Mississippi Senator Asks President To OK Pumps To Drain Backwater Flooding

Sen. Cindy Hyde-Smith
Sen. Cindy Hyde-Smith

U.S. Sen. Cindy Hyde-Smith, R-MS, has asked President Donald Trump to approve use of temporary pumps in the Yazoo Backwater Area to begin removing floodwaters that have contaminated the region for months on end.

In a letter sent June 13 to the president, Hyde-Smith summarized the statutes, presidential disaster declaration and emergency funding available to support the installation of temporary pumps to begin draining flooded areas of the south Mississippi Delta.

“There is an immediate need to remove the trapped floodwaters, which can only be accomplished by pumping it from the protected side of the levee system,” Hyde-Smith, who serves on Senate appropriations subcommittees with jurisdiction over the U.S. Army Corps of Engineers and Federal Emergency Management Agency, wrote.

“Given the available resources and existing authorities under current law, I respectfully request that you direct FEMA, the U.S. Army Corps of Engineers and other federal agencies to take swift action to install temporary pumps in the Yazoo Backwater Area of Mississippi to remove floodwaters until a long-term solution is constructed.”

Yazoo backwater flooding
Flooding in the Yazoo Backwater Area of Mississippi River — photo courtesy Mississippi Farm Bureau Federation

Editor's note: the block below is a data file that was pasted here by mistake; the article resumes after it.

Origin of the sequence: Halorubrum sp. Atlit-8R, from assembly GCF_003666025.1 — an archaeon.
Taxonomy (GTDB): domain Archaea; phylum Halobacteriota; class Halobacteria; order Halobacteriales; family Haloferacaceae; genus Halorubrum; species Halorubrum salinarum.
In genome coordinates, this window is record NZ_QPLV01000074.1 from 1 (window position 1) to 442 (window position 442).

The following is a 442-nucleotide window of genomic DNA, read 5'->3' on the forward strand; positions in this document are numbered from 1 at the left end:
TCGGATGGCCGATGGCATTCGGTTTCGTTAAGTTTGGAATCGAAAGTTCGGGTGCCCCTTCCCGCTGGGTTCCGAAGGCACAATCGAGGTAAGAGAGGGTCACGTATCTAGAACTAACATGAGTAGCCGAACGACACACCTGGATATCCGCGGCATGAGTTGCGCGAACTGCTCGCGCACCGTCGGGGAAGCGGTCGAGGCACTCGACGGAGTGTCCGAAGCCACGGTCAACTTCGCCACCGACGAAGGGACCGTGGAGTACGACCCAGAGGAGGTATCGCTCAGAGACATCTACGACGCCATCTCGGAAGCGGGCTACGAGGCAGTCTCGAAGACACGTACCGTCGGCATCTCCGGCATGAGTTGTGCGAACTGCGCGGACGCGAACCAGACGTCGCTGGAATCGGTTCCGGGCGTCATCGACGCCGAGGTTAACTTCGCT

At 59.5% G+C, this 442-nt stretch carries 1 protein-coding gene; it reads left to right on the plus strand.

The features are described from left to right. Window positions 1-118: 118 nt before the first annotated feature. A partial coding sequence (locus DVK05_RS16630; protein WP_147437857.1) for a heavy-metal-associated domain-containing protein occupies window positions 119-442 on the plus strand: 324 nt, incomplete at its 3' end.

It is not uncommon for FEMA to assign the U.S. Army Corps of Engineers to dewatering missions following major floods. Temporary pumps were used to remove floodwaters following Hurricanes Katrina and Sandy.

Trump on April 23 approved a major disaster designation for Mississippi, which included damage resulting in floodwaters trapped within federally constructed levees and floodgates. Roughly 860 square miles of the state have been flooded for more than four consecutive months with disastrous results for homeowners, businesses, farmers, communities and the environment.

Hyde-Smith says the recently enacted FY2019 Emergency Supplemental Appropriations Act provides sufficient funding to deploy temporary pumps as efforts continue to force a reconsideration of the Environmental Protection Agency 2008 veto that stopped development of the Yazoo Backwater Pump project.


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